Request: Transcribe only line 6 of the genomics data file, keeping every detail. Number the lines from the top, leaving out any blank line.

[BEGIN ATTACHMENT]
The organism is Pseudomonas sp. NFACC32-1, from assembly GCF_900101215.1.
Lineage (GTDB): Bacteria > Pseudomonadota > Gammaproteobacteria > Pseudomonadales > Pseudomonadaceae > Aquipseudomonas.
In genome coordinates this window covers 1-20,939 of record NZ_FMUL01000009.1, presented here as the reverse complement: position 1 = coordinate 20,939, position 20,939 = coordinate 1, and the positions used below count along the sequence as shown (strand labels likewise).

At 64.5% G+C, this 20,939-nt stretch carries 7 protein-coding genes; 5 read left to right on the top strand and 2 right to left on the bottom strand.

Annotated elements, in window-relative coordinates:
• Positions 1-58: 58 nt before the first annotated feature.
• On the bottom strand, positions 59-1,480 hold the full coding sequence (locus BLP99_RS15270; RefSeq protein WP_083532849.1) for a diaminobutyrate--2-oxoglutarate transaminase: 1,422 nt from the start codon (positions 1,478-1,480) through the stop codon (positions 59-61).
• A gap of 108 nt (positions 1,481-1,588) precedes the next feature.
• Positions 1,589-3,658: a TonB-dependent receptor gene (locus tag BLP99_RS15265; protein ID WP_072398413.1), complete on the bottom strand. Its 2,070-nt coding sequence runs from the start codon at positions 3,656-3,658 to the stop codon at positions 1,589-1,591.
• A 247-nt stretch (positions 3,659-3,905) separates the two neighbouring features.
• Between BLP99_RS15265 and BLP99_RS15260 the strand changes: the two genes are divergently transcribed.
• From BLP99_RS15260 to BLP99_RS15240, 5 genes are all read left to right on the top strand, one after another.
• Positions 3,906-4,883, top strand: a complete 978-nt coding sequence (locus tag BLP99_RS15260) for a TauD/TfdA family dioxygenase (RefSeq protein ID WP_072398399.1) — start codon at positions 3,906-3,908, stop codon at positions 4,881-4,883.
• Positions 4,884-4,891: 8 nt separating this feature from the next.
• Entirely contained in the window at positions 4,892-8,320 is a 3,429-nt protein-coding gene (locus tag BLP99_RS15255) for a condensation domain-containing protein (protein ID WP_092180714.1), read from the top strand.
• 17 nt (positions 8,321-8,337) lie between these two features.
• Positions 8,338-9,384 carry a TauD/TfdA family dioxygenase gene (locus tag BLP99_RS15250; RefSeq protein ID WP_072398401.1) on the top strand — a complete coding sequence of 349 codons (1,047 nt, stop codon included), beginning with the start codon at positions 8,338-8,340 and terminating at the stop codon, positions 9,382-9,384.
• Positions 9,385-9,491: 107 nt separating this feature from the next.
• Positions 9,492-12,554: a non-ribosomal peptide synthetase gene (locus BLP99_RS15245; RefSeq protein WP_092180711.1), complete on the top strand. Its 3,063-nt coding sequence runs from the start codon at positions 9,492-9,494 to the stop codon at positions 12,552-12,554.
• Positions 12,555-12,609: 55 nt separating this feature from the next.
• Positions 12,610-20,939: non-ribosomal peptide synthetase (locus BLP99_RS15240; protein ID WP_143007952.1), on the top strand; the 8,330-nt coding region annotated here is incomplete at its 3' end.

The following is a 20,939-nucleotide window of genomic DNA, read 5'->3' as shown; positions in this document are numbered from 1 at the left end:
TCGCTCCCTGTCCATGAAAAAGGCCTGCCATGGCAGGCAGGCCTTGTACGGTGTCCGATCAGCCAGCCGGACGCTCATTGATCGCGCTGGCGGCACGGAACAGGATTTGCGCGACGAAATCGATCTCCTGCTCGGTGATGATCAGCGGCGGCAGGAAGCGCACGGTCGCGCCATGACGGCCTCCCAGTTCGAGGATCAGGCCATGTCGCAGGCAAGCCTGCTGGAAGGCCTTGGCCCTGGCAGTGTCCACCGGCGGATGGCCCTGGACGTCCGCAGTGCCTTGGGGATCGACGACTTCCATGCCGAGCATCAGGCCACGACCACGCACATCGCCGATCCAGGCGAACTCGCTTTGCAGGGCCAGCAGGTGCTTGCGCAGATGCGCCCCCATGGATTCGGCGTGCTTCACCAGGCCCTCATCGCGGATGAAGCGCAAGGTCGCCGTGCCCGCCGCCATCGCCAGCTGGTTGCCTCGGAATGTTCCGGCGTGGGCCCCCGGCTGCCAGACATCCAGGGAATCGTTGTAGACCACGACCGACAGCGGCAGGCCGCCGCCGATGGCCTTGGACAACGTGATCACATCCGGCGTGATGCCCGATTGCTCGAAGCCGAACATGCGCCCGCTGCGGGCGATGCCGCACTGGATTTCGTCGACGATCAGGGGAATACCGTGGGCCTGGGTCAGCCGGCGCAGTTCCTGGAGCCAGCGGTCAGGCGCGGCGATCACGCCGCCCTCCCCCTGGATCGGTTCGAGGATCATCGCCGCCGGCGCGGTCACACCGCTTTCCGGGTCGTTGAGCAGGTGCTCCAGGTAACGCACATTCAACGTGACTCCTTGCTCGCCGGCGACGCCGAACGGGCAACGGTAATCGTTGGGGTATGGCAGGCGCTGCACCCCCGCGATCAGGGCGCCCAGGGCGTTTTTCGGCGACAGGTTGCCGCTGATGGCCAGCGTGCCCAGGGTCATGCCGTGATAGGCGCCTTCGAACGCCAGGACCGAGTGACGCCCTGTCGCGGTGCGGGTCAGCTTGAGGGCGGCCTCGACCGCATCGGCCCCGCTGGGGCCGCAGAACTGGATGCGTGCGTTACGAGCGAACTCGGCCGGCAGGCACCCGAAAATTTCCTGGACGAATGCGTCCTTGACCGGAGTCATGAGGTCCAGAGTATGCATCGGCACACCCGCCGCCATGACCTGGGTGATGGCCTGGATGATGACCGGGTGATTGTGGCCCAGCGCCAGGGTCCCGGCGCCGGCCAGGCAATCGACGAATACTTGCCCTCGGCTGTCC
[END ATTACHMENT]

• Positions 1-58: 58 nt before the first annotated feature.